Antibiotic resistance is one of today's major global health problems. Mathematical models help us answer what if questions and evaluate the impact of specific interventions such as hands hygiene on the spread of bacterial drug resistance. Effective solutions are then translated into policy changes or changes in practice at national or international level.
Malaria epidemiology focuses on two main challenges to malaria elimination: antimalarial drug resistance and the movement of people that are spreading the malaria parasite. Travel surveys and cellphone records, combined with population parasite genetics help predict the spread of malaria and of drug resistance. Close coordination with all groups and agencies involved is crucial to malaria surveillance and elimination strategies.
Melioidosis is endemic in at least 45 countries, but greatly under-reported. Up to 50% of cases seen in hospital die. Our Researchers at MORU have produced a rapid diagnostic test that aims to improve both diagnosis and public awareness. Better coordination between researchers and policy makers is needed to face upcoming emerging infectious diseases.
Research is only as good as the evidence it generates, and data management is a critical part of this process since it supports findings. High quality data must be preserved for long term use and available to the research community. Ultimately, data is not about numbers, but about people's lives and health.
For malaria, parasite resistance and treatment efficacy is dynamic. Resistance to artemisinin, sometimes induced by poor quality medicines, causes artemisinin-based combination therapies (ACTs) to start failing. A robust system for surveillance of resistance can help ensure people get the right treatment at the right time.
More effective diagnosis and treatments are needed to reduce the morbidity and mortality affecting malaria patients. Researchers at the Malaria Laboratory at MORU study the pathophysiology of the disease, and test new compound drugs for anti-malarial activity. In the context of growing artemisinin resistance, this research will have a global impact.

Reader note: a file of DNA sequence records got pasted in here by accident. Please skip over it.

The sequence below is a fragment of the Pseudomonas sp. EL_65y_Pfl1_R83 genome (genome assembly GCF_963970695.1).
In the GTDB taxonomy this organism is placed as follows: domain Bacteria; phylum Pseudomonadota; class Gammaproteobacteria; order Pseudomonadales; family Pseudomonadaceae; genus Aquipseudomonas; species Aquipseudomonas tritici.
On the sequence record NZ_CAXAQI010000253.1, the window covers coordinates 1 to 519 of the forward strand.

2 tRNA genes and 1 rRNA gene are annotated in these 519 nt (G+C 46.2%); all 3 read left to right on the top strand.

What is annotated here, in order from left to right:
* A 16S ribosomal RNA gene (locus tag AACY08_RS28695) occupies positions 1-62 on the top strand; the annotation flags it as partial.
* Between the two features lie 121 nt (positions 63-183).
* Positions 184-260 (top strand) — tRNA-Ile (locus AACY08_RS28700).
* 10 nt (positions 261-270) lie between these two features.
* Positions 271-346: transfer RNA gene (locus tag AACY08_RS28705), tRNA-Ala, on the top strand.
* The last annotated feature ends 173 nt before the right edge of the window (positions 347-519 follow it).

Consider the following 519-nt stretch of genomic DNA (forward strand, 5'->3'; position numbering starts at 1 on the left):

Whereas children mortality has dramatically decreased over the past 15 years, almost half the remaining mortality still occurs during the first 4 weeks of age. Neonatology, or care of newborns, doesn't need to be difficult or expensive. Low cost intervertions involving communities, such as keeping babies warm, save lives.
Infectious diseases are prevalent in Cambodia, a country that is struggling with poor infrastructure. Streptococcus pneumoniae causes the most severe form of pneumonia and is now targeted by the pneumococcal conjugate vaccine. Dr Paul Turner is studying the effect of this vaccine in field conditions in SE Asia, as well as other direct applications such as the evaluation of a new diagnostic test for Typhoid and interventions to reduce the burden of infections acquired within hospitals.
In pregnant women, severe malaria is responsible for high maternal mortality, and uncomplicated malaria results in in high morbidity. Careful documentation of treatments showed that, although not all drugs are available for pregnant women, early treatment can greatly increase the outcome of the pregnancy, and give that child a better chance at a productive life.
Too high a dose can result in toxicity and side-effects, too low a dose can cause the illness to come back and at worse develop resistance. In the case of malaria, it is particularly important to get the dosage right for more vulnerable patients such as children and pregnant women. Professor Joel Tarning's findings have now been adopted by the World Health Organisation.
Economics and health are interlinked in many ways, as seen in the vicious cycle between poverty and ill health. Merging data from various research areas within economic models allows a more efficient use of scarce resources. Economic evaluation helps ensure that cost effective interventions are included in policy recommendations.
The Mahidol Oxford Tropical Medicine Research Unit (MORU) is a collaboration between the University of Oxford and Mahidol University, and was established with the Wellcome Trust in 1979. MORU aims to fight the infectious tropical diseases affecting rural communities in Asia and elsewhere in the developing world. MORU's malaria research aims to directly improve the treatment of the disease globally. It's researchers focus on the treatment of severe malaria, the spread of antimalarial drug resistance, and the pathophysiology of falciparum and vivax malaria. These studies are used to formulate novel adjuvant therapies, and have been translated into recommendations for the use of artemisinin based combination therapies.
Acurately diagnosing infections is particularly challenging in tropical environments. Researchers at the Mahidol Oxford Tropical Medicine Research Unit (MORU) are working to develop effective and practical means of diagnosing and treating malaria and other neglected tropical diseases, such as dengue fever. The development of rapid tests for dengue, similar to pregnancy tests, allow rapid and acurate diagnostics in the field.
Successful malaria control has meant a drop in mortality rates worldwide but it is still an important disease. Therapies using artesunate, a derivative of artemisinin drugs, aim to kill malaria parasites before they mature. These therapies have high success rates and need to be developed. General care of malaria patients also needs to be improved.